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Watch Out for These 5 Stinging Caterpillars


IO (2 to 3 inches long, green with pink and white stripes down either side): The biggest of the caterpillar bad boys, this one has tufts of hair sticking up all over it.

Small, slow, cute and fuzzy doesn’t always mean harmless.

Caterpillars lurk in trees, shrubs and fields throughout the country. They hang from leaves and crawl across roads and fence posts. They don’t seem like a threat.

But some pack a powerful sting.


HICKORY TUSSOCK (1 inch long, light gray to white hairs with a row of black hairs going down its back): This caterpillar, along with the silver-spotted tiger, is typically the least potent.

Like this: When the hickory tussock moth caterpillar brushes against you, its tiny hairs break off in your skin. You get the sensation of being poked by a bunch of needles.

Or check out the puss caterpillar. When this caterpillar brushes against you, its fine hairs penetrate your skin and release venom. The venom flows through the hollow hairs like water through a straw, straight into you.

PUSS (1 inch long, pear shaped, gray to brown): The stinging spines are located underneath the top layer of hairs. The sting from this caterpillar is usually the most painful.


Reactions to caterpillar stings vary. Some people simply can take more pain than others. The potency levels of venom from caterpillar species can differ. And potency might also vary within the same species, depending on the size of the caterpillar.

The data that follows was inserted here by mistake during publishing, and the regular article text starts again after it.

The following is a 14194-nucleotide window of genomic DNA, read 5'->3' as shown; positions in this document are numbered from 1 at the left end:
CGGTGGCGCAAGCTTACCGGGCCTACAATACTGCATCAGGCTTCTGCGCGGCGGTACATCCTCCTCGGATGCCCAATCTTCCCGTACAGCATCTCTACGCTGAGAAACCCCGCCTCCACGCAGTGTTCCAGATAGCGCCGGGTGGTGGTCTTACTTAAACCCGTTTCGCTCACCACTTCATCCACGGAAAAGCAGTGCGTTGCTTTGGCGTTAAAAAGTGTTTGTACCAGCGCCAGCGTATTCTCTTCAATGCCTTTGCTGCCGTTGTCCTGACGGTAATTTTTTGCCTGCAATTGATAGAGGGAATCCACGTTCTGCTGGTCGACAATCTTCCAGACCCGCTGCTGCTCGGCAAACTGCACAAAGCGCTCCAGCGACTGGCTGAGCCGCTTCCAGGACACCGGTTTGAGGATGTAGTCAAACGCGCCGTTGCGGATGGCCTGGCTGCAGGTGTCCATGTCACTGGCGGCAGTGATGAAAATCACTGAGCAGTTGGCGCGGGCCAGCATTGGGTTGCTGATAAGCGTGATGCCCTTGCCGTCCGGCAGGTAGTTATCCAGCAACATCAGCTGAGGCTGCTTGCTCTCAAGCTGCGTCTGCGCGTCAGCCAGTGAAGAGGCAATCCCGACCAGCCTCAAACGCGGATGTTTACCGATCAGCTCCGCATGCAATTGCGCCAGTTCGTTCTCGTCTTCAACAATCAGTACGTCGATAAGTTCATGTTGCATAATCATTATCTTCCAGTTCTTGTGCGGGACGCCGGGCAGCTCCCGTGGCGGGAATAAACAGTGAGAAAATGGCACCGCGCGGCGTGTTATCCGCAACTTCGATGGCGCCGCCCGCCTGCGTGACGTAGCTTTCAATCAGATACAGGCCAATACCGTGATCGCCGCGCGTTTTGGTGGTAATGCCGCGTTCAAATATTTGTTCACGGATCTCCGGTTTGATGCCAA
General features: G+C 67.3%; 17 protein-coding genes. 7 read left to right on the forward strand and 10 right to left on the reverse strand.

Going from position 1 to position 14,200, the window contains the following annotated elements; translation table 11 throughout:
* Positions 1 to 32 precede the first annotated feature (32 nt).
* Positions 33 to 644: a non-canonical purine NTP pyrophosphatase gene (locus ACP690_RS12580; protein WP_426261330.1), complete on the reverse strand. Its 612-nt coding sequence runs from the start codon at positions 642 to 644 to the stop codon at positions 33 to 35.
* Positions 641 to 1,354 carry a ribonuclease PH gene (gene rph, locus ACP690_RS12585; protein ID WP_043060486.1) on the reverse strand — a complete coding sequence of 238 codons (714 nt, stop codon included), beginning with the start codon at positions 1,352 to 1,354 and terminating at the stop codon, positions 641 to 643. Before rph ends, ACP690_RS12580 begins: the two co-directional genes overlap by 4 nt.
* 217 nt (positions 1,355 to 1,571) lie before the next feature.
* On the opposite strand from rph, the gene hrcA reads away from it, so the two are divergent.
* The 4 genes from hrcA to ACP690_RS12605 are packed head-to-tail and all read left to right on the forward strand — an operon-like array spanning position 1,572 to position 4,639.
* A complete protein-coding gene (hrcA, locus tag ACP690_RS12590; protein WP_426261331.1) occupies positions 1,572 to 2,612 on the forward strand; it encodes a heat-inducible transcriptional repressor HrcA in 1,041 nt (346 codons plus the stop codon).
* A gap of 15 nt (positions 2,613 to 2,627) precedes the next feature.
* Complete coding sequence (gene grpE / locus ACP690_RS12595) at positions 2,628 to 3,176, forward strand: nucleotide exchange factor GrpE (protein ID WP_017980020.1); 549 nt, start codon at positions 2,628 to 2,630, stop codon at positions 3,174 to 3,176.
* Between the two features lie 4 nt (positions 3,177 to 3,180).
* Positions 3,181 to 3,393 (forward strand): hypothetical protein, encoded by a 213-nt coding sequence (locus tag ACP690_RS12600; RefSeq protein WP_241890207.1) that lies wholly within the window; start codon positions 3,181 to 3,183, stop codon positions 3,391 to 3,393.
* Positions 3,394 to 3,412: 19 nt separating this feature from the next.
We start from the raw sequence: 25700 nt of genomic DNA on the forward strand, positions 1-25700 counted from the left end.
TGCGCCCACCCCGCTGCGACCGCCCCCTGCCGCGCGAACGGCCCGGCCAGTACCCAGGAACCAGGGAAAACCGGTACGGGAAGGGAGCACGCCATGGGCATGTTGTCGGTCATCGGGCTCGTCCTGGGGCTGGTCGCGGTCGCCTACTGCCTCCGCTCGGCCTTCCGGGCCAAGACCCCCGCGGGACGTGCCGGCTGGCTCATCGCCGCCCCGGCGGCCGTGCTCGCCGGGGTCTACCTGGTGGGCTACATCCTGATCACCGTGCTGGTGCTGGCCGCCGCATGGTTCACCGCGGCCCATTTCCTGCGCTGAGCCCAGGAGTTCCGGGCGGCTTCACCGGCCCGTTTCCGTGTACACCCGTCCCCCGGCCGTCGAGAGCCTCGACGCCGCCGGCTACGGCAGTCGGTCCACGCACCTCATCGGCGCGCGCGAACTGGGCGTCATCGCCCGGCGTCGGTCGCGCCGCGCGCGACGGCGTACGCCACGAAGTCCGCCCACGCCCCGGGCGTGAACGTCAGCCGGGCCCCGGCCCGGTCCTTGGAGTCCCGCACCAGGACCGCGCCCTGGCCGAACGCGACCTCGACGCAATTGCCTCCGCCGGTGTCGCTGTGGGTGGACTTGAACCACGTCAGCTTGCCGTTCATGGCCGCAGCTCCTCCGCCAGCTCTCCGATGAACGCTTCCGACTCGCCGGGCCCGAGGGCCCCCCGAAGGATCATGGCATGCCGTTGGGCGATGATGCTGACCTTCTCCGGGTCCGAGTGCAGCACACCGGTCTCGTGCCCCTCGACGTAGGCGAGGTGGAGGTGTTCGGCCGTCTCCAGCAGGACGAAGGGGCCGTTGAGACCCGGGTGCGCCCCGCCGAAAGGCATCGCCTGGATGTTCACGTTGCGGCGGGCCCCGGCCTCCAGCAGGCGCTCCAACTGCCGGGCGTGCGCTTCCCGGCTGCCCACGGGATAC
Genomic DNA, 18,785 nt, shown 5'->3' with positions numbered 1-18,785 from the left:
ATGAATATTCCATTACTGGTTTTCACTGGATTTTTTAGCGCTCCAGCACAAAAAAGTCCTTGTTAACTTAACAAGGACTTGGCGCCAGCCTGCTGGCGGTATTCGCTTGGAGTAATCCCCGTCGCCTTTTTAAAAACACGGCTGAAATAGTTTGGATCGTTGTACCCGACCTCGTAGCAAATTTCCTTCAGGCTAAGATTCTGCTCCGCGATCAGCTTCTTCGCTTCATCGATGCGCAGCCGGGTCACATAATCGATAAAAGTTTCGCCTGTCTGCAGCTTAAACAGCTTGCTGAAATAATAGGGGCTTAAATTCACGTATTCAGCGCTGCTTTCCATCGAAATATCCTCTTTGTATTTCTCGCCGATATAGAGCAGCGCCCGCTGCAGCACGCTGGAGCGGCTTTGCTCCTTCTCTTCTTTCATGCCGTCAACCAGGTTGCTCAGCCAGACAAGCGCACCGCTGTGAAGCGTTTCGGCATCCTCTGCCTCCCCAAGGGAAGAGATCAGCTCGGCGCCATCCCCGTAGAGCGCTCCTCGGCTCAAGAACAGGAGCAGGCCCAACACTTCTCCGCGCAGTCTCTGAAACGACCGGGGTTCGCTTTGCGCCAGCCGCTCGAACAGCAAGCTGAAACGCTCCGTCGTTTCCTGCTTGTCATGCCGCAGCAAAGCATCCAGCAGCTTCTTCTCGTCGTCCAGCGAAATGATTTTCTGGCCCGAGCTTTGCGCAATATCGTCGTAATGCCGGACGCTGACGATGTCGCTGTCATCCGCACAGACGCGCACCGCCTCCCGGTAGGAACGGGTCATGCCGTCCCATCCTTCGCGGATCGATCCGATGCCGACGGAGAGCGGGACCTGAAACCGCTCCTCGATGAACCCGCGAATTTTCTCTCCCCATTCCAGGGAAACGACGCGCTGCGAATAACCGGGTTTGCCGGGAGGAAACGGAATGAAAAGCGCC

If you’re stung by one of the big venomous ones, a severe rash might break out, consisting of a few red dots where each hair penetrated your skin. In some cases, the rash might spread and swell. Blisters might also form.

In the most severe cases, which are rare, you might develop swollen lymph nodes, intestinal disorders, difficulty breathing, headache and nausea.


SADDLEBACK (1 inch long, brown on each end, green patch around middle, small brown patch in middle of its back that looks like a saddle): The most common stinging caterpillar.

To make matters worse, your reaction might not show up until hours after your confrontation.

And a dead caterpillar can still sting.


If you’re stung and start to hurt, roll some tape with the sticky side out across the affected area. This will help remove any fine hairs that might be stuck in your skin. If it’s on your body or clothing, remove it with protective gloves. Then scrub the area with soap and cool water to wash out venom.

Immediately apply an ice pack to reduce swelling and pain.

An antihistamine might be helpful in some cases, but be sure to check with a trusted adult first. If your reaction is severe, you might need to see a doctor. See the BSA’s medication use guidelines for more information.


SILVER-SPOTTED TIGER (1 1/2 inches long, covered with tufts of hair that can be either brown or black): When this caterpillar matures, the body remains a darker color while the tufts of hair become gray to white.

The secret to not getting stung is to learn and look. Know that caterpillars are generally out during the summer and fall. Look before you reach for bushes, flowers, shrubs or tree branches.

4 Comments on Watch Out for These 5 Stinging Caterpillars

  1. I know thatone

  2. It bad

  3. These drop from trees to feed on their prey–I know because I had one drop on my neck to some incredible PAIN!! Tenessee pain!

  4. Good to know!

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